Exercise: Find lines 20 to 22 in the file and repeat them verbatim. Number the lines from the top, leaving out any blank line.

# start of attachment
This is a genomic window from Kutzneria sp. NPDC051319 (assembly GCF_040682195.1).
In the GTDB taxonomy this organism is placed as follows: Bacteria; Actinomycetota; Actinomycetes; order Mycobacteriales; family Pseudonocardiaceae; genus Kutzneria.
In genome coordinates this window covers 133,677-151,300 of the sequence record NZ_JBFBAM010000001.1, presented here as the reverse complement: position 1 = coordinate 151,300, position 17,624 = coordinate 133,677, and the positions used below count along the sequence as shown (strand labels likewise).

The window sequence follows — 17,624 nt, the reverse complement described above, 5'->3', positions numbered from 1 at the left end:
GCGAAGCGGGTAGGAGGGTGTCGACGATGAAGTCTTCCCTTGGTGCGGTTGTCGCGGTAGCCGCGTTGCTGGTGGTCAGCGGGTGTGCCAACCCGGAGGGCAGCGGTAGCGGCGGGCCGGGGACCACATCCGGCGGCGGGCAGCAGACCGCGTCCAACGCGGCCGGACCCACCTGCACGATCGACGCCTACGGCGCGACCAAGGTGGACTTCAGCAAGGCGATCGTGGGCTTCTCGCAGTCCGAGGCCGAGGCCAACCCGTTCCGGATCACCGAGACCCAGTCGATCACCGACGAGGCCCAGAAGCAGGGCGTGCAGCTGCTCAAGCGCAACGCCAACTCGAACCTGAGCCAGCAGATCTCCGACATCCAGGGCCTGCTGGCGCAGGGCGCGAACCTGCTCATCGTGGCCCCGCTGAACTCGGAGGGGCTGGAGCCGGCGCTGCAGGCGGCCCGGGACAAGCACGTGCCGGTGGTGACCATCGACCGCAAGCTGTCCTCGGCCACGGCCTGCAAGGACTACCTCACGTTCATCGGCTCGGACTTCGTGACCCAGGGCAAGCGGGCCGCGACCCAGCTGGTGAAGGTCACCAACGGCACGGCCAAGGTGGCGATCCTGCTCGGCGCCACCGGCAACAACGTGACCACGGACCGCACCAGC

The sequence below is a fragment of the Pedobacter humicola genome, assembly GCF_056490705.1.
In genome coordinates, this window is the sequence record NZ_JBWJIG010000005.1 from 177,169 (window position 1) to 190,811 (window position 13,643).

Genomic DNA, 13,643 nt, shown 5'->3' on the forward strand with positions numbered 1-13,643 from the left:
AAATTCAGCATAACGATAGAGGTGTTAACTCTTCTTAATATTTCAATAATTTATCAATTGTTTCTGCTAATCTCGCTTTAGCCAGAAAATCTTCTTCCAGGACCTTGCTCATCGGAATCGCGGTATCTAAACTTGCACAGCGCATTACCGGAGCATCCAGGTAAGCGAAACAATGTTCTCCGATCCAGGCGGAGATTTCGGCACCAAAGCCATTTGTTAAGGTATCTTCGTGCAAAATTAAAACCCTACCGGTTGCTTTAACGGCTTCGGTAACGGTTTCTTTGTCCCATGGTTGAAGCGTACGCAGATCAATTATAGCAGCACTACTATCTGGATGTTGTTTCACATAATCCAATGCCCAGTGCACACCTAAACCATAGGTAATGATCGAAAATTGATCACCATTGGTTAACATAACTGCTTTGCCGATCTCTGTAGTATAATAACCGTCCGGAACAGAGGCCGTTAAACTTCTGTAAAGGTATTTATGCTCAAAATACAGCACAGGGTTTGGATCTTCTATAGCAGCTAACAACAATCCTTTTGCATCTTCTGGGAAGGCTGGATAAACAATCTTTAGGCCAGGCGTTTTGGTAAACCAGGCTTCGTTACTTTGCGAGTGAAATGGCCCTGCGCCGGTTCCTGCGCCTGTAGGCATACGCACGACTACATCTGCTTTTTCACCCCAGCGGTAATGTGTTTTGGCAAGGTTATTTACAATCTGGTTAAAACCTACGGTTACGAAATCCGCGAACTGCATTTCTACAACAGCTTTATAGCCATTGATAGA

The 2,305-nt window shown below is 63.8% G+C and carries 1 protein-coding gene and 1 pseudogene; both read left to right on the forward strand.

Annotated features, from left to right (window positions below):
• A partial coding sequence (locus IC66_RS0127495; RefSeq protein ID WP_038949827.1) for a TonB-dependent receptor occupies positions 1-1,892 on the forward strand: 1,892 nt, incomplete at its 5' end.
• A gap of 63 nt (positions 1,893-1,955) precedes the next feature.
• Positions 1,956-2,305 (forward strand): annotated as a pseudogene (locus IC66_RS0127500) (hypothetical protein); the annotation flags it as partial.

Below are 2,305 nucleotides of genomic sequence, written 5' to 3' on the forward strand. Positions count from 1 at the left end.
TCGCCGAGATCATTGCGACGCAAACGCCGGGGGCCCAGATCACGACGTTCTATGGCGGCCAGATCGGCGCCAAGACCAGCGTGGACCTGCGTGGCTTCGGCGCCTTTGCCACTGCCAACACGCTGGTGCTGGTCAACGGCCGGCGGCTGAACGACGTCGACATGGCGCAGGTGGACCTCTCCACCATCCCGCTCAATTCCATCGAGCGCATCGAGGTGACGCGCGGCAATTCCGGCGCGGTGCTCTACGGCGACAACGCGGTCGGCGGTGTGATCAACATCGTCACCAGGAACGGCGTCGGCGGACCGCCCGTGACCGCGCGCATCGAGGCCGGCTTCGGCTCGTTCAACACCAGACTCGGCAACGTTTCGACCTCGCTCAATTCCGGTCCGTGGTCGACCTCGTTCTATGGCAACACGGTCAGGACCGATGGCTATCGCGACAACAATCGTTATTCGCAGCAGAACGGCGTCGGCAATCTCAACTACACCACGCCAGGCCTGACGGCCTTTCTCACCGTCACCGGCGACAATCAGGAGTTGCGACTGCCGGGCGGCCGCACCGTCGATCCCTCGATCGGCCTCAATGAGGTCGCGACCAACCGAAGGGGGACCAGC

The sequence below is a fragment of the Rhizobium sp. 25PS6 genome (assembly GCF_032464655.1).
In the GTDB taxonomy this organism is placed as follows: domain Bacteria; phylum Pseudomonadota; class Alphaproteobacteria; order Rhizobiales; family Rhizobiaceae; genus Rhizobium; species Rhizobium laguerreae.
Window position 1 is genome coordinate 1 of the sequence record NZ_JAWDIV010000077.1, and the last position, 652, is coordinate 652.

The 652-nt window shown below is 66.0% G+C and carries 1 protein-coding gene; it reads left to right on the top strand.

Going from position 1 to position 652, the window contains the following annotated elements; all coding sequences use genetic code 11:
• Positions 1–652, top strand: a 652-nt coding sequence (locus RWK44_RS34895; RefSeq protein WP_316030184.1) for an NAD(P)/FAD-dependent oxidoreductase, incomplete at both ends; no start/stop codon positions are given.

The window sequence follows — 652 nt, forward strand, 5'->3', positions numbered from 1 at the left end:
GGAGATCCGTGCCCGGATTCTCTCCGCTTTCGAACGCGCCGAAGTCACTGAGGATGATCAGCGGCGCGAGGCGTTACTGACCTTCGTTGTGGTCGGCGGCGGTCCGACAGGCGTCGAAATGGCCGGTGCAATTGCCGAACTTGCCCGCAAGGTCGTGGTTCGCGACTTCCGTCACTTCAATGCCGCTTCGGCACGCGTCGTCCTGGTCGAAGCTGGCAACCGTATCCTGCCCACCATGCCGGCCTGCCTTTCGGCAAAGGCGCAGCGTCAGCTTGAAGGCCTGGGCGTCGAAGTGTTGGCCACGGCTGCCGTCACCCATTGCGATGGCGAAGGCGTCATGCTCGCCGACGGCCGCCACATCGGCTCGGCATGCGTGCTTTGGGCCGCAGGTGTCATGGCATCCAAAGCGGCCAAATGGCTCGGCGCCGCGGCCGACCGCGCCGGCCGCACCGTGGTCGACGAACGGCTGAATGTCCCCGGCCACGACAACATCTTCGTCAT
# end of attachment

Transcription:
The 652-nt window shown below is 66.0% G+C and carries 1 protein-coding gene; it reads left to right on the top strand.

Going from position 1 to position 652, the window contains the following annotated elements; all coding sequences use genetic code 11:
• Positions 1–652, top strand: a 652-nt coding sequence (locus RWK44_RS34895; RefSeq protein WP_316030184.1) for an NAD(P)/FAD-dependent oxidoreductase, incomplete at both ends; no start/stop codon positions are given.